Here is the PDF version of the briefing below:
The LGA is concerned at the proposed removal of a top-slice of £150 million in each of the next two financial years. We are also concerned that EIG funding is being taken away and put in the ringfenced Dedicated Schools Grant – a reduction of 27 per cent in non-ringfenced funding which constitutes a budget pressure.
Removing local authorities' freedom to allocate funding inevitably means greater cost pressures on other service areas. Local authorities are also seeking assurance that there will be sufficient funding to meet their statutory responsibilities.
The Early Intervention Grant was paid to councils as a separate non-ringfenced grant in 2011/12 and 2012/13. In 2011/12 it was £2.235 billion and in 2012/13 it was £2.370 billion.
The EIG replaced a number of previous sources of funding, both ringfenced and non-ringfenced. EIG represented a 32 per cent cut when compared with all previous grants (including those that were ended without being replaced) that local authorities received for children's services, not included in the Dedicated Schools Grant. The largest of these were the Sure Start Grant and the Connexions Grant for Information Advice and Guidance (within Area-Based Grants). The formula for distributing EIG to authorities was based on a mixture of both the previous formulae.
Money to expand early education to more disadvantaged two-year-olds was announced in the Autumn Statement in 2011. The Government announced that the money for this would rise from £291 million in 2012/13 to £534 million in 2013/14 and £760 million in 2014/15. The 2012/13 money was within the Early Intervention Grant.
Technical consultation document on business rates reform
The consultation document on business rates retention which came out in July 2012 proposed that EIG would no longer be paid as a separate grant from 2013/14 onwards.
We said in our response to the business rates retention technical consultation that there is no justification for the removal of a top-slice of £150 million in 2013/14 and 2014/15 in this way. The Government provided no justification for this arbitrary reduction in the local government settlement, as announced in Spending Review 2010, nor has it offered any explanation for how the money withheld will be utilised.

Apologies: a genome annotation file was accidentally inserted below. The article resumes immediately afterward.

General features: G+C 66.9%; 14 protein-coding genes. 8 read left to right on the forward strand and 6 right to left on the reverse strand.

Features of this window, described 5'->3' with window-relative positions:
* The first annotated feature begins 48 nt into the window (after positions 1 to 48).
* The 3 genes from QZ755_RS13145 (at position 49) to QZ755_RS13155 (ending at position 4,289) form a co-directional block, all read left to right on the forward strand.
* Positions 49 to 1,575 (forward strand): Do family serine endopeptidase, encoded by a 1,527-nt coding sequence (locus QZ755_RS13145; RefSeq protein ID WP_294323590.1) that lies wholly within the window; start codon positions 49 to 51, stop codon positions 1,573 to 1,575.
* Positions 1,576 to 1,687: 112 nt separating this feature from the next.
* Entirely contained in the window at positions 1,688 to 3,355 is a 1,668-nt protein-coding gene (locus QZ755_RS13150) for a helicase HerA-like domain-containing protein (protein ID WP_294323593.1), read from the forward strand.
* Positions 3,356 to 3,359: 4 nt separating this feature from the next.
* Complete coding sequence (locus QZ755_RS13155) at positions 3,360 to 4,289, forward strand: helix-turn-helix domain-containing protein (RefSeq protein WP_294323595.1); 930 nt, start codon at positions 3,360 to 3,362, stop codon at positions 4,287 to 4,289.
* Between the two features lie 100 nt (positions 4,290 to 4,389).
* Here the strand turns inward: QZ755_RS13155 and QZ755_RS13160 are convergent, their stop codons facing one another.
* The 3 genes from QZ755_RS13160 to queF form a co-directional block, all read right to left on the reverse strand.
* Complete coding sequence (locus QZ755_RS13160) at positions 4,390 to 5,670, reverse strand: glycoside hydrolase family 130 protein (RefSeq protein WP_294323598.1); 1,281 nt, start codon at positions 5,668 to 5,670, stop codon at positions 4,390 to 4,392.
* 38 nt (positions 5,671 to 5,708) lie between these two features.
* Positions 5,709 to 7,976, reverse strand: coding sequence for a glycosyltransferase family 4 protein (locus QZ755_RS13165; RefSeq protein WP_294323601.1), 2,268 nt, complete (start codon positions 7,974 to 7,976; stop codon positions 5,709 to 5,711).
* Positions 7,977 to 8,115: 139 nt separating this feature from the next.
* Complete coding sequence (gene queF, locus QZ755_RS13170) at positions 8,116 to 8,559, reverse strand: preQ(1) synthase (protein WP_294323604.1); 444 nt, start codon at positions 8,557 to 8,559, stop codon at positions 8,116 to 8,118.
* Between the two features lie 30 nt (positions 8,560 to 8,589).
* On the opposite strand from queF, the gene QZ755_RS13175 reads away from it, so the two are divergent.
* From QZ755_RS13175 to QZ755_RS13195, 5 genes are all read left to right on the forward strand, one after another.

We added that we had also heard concern from member authorities that removing the two-year-old money to the ringfenced Dedicated Schools Grant constitutes a budget pressure – with a fall in non-ringfenced resources of 27 per cent. Removing local authorities' freedom to allocate funding inevitably means greater cost pressures on other service areas. Local authorities are also seeking assurance that there will be sufficient funding to meet statutory responsibilities.
Individual councils will have to wait until December to find out exactly what the position is for them, when the Local Government Finance Settlement and the Schools Funding Settlement are expected to come out. However, in our response we said that the £150 million top-slice risks under-resourcing local authorities in delivering targeted early support to children, young people and families that need it most. Removing the two-year-old money to the ringfenced Dedicated Schools Grant is counter-productive and will lead to significant cost pressures in the longer term, due to increased demand for more costly longer-term/lifelong interventions. Local authorities will be less able to provide support for children and families affected by disabilities or existing / potential development delays.
17 October 2012